can be made to moat. You need access to the tcl library and also to the
     tclMotif library.

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tclMotif(3Tm)							 tclMotif(3Tm)

     Tcl expects a C function Tcl_AppInit() to be defined. This	function
     should contain initialisation statements for each extension. In the case
     of	tclMotif this function must contain a call to
     The prototype for this function is	in tm.h, so this should	be included as

     To	perform	your own extension,  write  your  own  Tcl_AppInit()  function
     based  on	any  existing ones as a	template, including the	above line and
     any similar code for the other extensions.	Then  compile  and  link  this
     with the tcl and extension	libraries.

     To	add in additional widgets, see a later section for an easier way to do

Keyboard traversal    [Toc]    [Back]

     Keyboard traversal	is normally handled automatically by Motif.  Sometimes
     it	is necessary for the application to reset the keyboard focus to	a
     particular	widget or to the ``next'' widget in a set.  The	widgets	are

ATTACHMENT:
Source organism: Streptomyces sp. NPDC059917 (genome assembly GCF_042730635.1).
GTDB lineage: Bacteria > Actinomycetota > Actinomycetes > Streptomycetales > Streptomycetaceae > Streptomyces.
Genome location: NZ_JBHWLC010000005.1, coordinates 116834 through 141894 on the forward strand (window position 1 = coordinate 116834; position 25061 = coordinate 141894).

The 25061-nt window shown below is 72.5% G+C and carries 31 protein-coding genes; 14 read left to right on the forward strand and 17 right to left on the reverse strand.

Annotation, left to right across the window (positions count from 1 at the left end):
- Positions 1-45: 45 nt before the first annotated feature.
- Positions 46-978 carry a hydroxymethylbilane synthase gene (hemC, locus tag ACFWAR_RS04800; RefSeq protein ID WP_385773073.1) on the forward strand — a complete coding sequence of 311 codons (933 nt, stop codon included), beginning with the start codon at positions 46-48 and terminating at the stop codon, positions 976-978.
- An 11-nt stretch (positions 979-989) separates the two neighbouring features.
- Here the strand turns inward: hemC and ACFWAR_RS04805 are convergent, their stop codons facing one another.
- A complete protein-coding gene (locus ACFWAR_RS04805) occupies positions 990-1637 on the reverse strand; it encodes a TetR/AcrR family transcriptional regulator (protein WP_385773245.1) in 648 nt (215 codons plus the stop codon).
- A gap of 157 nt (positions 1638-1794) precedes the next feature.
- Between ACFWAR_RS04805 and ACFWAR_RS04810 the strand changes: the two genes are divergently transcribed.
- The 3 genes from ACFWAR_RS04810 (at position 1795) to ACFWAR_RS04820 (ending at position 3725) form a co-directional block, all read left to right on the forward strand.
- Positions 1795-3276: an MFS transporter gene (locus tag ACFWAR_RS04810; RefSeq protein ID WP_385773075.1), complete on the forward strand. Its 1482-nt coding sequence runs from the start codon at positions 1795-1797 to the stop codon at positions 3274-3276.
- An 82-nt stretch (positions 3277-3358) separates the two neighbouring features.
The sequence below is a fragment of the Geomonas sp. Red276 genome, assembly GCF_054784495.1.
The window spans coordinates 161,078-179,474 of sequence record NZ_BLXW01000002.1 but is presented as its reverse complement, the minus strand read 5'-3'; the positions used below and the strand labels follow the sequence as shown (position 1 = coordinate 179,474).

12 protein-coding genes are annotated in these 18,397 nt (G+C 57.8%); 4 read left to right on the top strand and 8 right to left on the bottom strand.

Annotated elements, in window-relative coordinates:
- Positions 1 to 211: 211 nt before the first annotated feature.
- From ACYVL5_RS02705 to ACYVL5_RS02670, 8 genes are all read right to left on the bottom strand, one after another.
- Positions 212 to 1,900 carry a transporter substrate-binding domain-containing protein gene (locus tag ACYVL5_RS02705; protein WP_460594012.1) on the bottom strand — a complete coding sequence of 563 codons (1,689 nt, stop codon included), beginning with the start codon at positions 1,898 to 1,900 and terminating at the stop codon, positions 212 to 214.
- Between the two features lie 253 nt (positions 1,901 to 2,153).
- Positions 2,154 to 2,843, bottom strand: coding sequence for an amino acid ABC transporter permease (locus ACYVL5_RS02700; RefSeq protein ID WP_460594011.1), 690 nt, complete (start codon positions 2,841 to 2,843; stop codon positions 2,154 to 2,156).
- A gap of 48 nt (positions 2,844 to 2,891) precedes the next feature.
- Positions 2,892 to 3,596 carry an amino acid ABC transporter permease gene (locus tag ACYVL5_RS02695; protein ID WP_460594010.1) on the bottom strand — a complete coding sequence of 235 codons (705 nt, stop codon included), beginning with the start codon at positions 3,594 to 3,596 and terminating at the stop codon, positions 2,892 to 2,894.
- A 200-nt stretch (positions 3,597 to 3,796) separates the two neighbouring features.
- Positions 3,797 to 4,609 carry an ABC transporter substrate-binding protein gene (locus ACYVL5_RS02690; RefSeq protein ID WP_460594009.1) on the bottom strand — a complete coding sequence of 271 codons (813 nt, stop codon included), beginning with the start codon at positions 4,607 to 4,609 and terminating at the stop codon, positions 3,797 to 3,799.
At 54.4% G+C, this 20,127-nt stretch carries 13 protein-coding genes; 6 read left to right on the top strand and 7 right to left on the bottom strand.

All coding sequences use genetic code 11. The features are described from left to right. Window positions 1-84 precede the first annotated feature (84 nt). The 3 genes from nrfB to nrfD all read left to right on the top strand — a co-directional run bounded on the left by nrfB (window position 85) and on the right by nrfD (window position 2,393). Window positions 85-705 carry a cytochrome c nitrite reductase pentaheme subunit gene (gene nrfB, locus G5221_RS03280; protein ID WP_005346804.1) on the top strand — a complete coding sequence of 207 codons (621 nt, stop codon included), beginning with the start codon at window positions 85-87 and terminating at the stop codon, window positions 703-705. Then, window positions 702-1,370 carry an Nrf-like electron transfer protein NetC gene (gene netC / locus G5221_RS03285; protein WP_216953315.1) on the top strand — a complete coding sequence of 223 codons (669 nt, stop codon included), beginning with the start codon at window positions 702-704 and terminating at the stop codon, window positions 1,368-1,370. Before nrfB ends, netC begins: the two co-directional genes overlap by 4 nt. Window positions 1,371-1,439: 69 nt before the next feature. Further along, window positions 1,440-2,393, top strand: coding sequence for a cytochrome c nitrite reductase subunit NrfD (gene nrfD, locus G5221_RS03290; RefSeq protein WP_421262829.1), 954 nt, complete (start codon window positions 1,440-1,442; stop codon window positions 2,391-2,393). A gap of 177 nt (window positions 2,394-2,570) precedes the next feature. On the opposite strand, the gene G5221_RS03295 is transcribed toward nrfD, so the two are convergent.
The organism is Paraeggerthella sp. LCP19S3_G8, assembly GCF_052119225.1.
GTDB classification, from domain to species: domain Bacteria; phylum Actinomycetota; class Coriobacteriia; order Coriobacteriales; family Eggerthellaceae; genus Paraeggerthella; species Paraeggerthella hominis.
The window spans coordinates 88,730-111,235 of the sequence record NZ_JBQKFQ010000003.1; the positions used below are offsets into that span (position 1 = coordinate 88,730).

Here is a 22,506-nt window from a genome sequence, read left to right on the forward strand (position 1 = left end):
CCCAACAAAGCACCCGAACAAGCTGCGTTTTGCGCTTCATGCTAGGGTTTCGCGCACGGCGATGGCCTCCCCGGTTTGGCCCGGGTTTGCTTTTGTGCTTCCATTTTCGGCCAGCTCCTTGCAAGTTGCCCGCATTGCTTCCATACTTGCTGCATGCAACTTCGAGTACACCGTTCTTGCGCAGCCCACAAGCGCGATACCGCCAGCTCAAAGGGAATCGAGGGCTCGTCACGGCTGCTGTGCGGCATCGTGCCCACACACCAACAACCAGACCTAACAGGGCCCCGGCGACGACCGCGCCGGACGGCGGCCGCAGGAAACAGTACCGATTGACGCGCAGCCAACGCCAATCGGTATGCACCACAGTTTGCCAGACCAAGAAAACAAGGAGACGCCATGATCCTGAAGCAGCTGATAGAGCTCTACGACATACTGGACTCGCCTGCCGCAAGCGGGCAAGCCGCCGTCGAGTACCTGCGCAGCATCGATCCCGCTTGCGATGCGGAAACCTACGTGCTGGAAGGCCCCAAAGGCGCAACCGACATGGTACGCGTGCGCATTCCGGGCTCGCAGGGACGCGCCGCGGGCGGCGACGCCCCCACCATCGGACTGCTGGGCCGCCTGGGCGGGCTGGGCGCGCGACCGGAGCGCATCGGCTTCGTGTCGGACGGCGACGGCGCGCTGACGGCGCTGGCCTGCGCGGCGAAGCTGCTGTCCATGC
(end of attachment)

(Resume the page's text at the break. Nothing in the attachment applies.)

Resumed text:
grouped in	sets called ``tab groups'' by Motif.  Tab group	manipulation
     has not been added	to tclMotif (at	version	1.0).

     Keyboard focus may	be set using the method	``processTraversal'' which
     takes a single argument. This may take values such	as ``next'', ``up'',
     ``right'' to move to a suitable widget.

Application icons    [Toc]    [Back]

     Toplevel widgets such as the application widget can have an icon attached
     to	them so	that it	is shown when the application is iconified.  This is
     done using	the resource iconPixmap	for the	toplevel widget.  The value of
     the resource is a filename	containing the pixmap definition.  This	file
     may be found in a large set of directories	such as	the current directory
     or	/usr/lib/X11/bitmaps. The full set - and the environment variables
     that control this set - is	documented in the Motif	call XmGetPixmap().

Automated testing    [Toc]    [Back]

     Tcl uses an automated test	system that can	run regression tests on	a
     system.  it does so by ``sourcing'' a file	containing a set of test
     procedures, including a procedure called ``test''.	This takes 4
     arguments:	the first is the name of the test, the second is a textual
     description of the	test, the third	is the code to execute to perform the